The Bottom Line
Dec 18 2012 - Apple continues to refine their premium desktop platform by making the 2012 version of the iMac thinner with increased specifications. This does come at the cost of the optical drive but for the Mac platform, this is not as big of a deal since Apple has been pushing digital media distribution for some time. The display offers less glare and reflections, memory has been increase as has storage. It still has those same little annoyances as past models including the lack of numeric keypad on the wireless keyboard and all the peripheral ports on the back of the display which can be hard to reach. It would also have been nice to see the Fusion drive being made available on the lowest model but it requires many upgrades and cost to get the additional storage performance.
- Excellent High Color Display
- Strong Performance
- Now Features Four USB 3.0 Ports
- Expensive Upgrades To Get Fusion Storage Setup
- All Peripheral Ports Are Still On the Back
- Keyboard Uses Smaller Version Without Numeric Keypad
- Intel Core i5-3330S Quad Core Desktop Processor
- 8GB PC3-12800 DDR3 Memory
- 1TB 5400rpm SATA Hard Drive
- 21.5" WUXGA (1920x1080) Display With NVIDIA GeForce GT 640M 512MB Graphics
- Intel HDA Audio With Stereo Speakers
- Gigabit Ethernet, 802.11a/g/n Wireless, Bluetooth
- Four USB 3.0, Two Thunderbolt, SDXC, 1.3 Megapixel Webcam
- 20.8" x 17.7" x 6.9"
- Mac OS X 10.8, iLife
Review - Apple 2012 iMac 21.5-inch
Dec 18 2012 - From the front angle, the Apple 2012 iMac redesign really does not look all that different from the past 2011 version. It is only when you look at it from the side angles that you notice that the bezel for the display is much thinner. Much of this is achieved by removing the optical drive that resided on the side and moving to a different form of display panel construction which allows it to have a razor thin appearance on the side. Now, the back panel does slope out to the back stand area where the system internal actually reside so this thin profile exists only on the edges.>
Apple has finally updated their desktop processor to use the latest Ivy Bridge processors which mean that they can have a bit more performance but more importantly better overall power efficiency. The base 21.5-inch iMac uses the Intel Core i5-3330S quad core processor which provides it with more than enough performance for the average user. This combined with 8GB of DDR3 memory which is twice what the base iMac used to come with, it offers a smooth overall experience. Only those that are looking to do lots of demanding work such as desktop video editing will likely need to upgrade to a higher performance processor.
Now the storage has changed a good deal for the iMac. First, they have doubled the base storage space in the 21.5-inch model from 500GB to one terabyte. This means much more space for applications, data and media files. The performance is good from the 7200rpm spin rate of the hard drive but it is much slower than the other solid state drive based when loading programs or booting up. There is the new Fusion Drive option for higher models that combines a small solid state drive with a hard drive for Apple's new hybrid storage option that should improve performance but does cost a fair amount in upgrades to get. If you do need additional storage space, there is plenty of external options thanks to four USB 3.0 ports and two Thunderbolt ports for use with high speed external storage devices. The biggest change here though is the removal of the DVD burner. Apple has been moving away from the physical media format to digital for some time now so it comes as no surprise as the media format is starting to decline. Those wanting this feature will need to invest in the Apple Superdrive or other external DVD drive.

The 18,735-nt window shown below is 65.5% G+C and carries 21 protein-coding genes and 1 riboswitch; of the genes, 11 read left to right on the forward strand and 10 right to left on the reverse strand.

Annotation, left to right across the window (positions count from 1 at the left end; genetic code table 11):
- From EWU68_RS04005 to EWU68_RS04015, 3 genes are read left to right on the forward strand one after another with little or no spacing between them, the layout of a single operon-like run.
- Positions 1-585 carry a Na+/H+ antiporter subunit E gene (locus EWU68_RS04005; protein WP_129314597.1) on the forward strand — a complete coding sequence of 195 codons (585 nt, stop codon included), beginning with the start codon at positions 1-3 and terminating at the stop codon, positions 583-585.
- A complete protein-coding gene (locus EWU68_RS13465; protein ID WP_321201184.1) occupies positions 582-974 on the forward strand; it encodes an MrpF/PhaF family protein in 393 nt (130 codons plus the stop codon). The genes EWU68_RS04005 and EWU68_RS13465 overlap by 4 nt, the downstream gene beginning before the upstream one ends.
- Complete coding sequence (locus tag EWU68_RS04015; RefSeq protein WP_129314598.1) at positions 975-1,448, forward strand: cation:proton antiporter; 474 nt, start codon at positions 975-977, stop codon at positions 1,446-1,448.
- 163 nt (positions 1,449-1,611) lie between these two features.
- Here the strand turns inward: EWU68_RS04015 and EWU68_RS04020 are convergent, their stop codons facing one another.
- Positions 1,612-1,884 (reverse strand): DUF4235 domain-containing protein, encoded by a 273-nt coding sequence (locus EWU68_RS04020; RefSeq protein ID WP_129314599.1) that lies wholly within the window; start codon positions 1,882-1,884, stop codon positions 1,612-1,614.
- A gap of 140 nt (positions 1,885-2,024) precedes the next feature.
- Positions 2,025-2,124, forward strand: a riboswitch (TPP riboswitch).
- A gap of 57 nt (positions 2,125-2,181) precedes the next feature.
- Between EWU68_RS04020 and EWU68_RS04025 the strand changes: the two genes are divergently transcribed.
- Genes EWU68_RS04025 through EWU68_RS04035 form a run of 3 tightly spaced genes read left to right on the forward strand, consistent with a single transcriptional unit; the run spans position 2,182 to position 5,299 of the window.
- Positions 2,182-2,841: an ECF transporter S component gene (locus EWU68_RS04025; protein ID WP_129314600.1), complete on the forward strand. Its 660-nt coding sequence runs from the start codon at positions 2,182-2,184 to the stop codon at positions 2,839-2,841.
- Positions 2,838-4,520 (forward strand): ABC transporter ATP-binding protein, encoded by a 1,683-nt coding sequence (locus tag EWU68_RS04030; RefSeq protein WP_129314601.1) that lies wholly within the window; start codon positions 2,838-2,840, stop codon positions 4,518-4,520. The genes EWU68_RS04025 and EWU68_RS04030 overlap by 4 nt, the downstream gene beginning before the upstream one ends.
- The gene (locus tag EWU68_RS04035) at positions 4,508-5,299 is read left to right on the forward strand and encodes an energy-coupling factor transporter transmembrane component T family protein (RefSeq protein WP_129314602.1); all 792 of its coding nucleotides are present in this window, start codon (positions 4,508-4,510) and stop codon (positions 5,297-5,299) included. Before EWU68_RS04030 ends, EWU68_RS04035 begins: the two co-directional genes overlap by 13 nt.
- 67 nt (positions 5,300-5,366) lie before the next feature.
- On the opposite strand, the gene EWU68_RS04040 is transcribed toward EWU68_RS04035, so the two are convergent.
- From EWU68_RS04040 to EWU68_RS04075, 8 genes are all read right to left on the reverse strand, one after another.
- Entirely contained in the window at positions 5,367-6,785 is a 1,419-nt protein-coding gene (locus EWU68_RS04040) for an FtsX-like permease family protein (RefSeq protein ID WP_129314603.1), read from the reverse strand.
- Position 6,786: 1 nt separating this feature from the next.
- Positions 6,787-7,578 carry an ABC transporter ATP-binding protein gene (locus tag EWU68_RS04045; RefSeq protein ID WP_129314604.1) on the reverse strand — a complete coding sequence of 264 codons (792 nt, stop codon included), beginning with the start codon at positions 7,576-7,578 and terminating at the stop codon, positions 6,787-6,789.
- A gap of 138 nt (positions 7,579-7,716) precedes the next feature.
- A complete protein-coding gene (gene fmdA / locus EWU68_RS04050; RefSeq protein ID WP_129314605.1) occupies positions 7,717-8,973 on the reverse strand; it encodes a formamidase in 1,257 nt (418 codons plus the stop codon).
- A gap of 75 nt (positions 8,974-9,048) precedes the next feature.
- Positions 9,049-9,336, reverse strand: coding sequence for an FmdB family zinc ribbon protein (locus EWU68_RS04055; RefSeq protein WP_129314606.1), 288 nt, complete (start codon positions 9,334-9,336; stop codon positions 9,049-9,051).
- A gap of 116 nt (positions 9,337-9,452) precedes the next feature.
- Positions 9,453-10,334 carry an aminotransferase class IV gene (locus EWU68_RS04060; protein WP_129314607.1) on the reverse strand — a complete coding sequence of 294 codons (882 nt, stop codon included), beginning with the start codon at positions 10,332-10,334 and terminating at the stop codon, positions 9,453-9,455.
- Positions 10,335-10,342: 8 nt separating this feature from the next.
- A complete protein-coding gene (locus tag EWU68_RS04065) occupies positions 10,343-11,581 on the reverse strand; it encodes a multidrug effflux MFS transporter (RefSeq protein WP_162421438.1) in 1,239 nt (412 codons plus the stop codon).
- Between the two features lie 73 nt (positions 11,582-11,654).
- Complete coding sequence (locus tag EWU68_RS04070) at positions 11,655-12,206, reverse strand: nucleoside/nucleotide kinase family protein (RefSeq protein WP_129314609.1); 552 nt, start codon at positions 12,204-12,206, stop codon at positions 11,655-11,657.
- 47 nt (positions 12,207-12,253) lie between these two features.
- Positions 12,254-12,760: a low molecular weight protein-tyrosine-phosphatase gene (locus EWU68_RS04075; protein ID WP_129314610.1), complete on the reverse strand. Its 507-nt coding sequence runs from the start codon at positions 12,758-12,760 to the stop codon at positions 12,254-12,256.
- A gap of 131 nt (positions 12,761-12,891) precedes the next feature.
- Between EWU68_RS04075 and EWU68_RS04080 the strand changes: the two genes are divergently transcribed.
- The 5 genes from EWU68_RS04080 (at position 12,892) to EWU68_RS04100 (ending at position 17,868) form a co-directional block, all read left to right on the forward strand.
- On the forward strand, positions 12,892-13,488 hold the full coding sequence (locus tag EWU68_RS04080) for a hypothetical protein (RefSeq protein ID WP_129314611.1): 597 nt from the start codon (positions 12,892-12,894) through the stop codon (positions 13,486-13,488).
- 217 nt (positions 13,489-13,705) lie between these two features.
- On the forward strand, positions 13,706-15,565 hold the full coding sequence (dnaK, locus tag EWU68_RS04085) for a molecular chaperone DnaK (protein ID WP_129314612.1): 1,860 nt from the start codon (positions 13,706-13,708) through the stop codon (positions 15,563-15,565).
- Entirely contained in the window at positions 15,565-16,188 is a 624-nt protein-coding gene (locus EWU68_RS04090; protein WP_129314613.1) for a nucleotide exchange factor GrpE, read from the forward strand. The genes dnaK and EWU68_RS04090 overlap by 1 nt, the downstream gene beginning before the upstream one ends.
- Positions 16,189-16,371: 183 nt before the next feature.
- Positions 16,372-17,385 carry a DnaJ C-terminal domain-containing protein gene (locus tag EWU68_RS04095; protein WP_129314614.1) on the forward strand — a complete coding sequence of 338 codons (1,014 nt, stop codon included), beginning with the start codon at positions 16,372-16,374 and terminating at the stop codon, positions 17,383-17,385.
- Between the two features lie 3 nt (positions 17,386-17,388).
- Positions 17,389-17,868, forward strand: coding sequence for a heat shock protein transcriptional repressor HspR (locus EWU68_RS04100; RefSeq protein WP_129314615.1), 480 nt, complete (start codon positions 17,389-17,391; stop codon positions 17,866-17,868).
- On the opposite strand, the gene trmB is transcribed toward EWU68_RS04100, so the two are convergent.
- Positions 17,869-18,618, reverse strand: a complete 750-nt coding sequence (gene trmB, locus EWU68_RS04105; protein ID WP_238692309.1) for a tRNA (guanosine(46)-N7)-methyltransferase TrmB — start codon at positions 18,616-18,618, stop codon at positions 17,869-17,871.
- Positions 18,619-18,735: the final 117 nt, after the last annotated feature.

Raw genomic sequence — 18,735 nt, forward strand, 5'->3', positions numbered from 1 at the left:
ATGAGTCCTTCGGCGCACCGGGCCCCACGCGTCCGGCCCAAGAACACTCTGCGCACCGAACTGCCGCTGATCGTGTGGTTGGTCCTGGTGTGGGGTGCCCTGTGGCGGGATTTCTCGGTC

Now the 21.5-inch display offers much of the same level of features as the panel model. It features a native resolution of 1920x1080 just as the past version. It offers some of the best color and viewing angles available in the all-in-one market. What is different is that the LCD panel is fused to the glass panel on the front. This has helped to reduce the amount of glare on the display but also means that it is nearly impossible to get to the internals to repair items as it was on the older model that was affixed with magnets. The graphics processor has also moved away from AMD back to NVIDIA with the GeForce GT 640M mobile graphics processor. This gives it a decent level of 3D performance but it is held back by the 512MB of video memory. The upgraded model features a faster 650M processor but is still held back by 512MB of video memory.
Now much of the Windows based competition is moving to touchscreen displays because of the Windows 8 operating system. Apple still limits their touchscreens to their mobile devices rather than their PC systems which is a good thing. It helps keep the display glass clear and frankly even the Mac OS X 10.8 operating system would not be terribly useful with a touchscreen. Of course there is the Magic Trackpad option for use with multitouch gestures for faster navigating around the OS but this can be done by many keyboard shortcuts as well.